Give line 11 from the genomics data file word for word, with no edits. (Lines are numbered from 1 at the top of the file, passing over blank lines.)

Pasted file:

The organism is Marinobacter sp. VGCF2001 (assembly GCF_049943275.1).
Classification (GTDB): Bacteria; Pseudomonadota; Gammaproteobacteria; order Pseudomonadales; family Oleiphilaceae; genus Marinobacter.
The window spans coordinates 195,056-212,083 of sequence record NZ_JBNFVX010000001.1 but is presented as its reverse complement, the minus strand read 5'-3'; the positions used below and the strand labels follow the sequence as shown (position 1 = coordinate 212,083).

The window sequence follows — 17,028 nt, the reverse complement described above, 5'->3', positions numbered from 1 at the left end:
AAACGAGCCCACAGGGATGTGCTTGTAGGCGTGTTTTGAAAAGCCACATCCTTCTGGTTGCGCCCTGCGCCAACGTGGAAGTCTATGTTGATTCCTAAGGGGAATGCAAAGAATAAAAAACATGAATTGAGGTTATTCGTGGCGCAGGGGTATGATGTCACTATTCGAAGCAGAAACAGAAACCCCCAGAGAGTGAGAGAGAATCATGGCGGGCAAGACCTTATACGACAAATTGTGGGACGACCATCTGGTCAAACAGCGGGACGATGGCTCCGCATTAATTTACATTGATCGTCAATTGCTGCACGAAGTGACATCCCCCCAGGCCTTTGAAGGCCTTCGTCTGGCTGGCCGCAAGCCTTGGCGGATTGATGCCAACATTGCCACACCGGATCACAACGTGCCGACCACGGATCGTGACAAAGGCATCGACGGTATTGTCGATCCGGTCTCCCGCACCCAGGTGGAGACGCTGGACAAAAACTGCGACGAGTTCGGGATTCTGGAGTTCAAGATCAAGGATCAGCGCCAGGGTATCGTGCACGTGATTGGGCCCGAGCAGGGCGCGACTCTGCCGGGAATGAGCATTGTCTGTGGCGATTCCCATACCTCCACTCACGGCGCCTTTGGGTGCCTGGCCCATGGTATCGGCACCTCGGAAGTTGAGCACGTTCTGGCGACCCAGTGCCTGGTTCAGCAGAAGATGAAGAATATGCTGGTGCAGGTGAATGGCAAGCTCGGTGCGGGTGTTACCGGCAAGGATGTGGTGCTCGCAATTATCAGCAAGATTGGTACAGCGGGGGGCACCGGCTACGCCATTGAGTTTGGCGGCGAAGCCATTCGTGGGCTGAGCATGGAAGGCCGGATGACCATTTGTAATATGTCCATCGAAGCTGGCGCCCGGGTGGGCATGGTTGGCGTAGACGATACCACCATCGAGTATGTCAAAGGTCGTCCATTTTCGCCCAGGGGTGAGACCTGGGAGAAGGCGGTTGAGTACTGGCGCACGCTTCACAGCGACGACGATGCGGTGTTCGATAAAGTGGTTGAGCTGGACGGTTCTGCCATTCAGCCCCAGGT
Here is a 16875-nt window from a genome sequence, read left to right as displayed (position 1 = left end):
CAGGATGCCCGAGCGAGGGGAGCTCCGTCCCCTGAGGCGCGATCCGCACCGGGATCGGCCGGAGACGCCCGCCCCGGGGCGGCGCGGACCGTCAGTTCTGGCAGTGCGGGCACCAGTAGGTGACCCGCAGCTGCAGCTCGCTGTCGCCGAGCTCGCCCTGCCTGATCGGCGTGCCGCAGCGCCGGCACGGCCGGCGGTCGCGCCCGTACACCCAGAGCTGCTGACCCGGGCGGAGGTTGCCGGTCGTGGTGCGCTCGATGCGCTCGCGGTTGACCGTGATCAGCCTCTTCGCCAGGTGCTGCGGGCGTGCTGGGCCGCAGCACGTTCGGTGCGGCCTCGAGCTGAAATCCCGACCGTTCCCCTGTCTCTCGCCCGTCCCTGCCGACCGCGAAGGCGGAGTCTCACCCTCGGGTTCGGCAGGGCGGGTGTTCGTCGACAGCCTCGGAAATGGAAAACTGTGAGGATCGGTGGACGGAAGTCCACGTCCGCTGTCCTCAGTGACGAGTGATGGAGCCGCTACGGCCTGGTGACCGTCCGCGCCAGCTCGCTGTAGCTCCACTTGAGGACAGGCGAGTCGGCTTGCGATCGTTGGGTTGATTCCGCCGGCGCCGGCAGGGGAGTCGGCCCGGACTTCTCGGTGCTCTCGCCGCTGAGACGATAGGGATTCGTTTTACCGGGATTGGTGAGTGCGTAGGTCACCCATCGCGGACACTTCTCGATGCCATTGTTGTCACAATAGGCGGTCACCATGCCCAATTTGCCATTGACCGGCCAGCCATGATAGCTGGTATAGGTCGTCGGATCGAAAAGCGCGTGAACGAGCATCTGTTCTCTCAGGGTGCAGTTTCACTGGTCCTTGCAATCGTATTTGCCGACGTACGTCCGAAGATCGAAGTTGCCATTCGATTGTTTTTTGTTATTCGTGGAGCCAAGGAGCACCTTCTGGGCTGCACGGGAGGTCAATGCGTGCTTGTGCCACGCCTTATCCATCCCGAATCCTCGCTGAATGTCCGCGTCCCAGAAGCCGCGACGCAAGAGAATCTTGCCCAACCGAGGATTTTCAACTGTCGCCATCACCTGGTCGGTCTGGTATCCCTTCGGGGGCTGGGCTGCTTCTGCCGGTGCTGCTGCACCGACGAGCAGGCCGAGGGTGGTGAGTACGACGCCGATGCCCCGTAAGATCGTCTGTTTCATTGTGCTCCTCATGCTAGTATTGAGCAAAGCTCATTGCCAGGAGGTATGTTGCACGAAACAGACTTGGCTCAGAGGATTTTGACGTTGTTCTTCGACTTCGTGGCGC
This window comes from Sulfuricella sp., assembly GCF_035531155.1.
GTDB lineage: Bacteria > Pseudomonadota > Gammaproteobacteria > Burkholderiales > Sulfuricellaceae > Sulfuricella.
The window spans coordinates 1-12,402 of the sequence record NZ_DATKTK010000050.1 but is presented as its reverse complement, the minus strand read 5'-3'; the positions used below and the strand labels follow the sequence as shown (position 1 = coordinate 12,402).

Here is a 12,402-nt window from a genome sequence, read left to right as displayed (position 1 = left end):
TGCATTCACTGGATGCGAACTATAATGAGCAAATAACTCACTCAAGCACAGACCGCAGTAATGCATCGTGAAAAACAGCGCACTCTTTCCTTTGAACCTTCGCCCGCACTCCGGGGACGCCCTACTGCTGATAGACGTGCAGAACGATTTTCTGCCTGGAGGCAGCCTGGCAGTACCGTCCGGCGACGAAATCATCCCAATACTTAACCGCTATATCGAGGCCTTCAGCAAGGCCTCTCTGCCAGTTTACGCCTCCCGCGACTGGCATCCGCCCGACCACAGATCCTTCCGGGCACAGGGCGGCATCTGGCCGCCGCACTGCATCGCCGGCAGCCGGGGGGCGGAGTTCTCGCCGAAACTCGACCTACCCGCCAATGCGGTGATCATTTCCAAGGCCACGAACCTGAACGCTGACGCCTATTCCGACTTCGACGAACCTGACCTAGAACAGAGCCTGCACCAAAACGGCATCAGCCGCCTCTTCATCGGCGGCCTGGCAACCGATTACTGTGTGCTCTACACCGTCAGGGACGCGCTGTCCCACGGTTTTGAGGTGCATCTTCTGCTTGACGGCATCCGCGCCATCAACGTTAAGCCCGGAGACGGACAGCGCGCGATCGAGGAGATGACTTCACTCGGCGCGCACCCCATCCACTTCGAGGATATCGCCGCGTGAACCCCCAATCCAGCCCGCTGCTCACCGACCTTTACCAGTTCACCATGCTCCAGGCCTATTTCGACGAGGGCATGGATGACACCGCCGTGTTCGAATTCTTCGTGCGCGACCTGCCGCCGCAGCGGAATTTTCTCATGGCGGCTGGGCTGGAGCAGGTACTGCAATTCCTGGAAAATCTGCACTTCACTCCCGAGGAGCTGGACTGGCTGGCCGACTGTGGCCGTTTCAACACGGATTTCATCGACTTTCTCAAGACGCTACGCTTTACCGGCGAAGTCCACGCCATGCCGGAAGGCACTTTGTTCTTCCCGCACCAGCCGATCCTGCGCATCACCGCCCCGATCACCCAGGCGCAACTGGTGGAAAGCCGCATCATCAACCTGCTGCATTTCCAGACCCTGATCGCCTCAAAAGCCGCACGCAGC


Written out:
Here is a 12,402-nt window from a genome sequence, read left to right as displayed (position 1 = left end):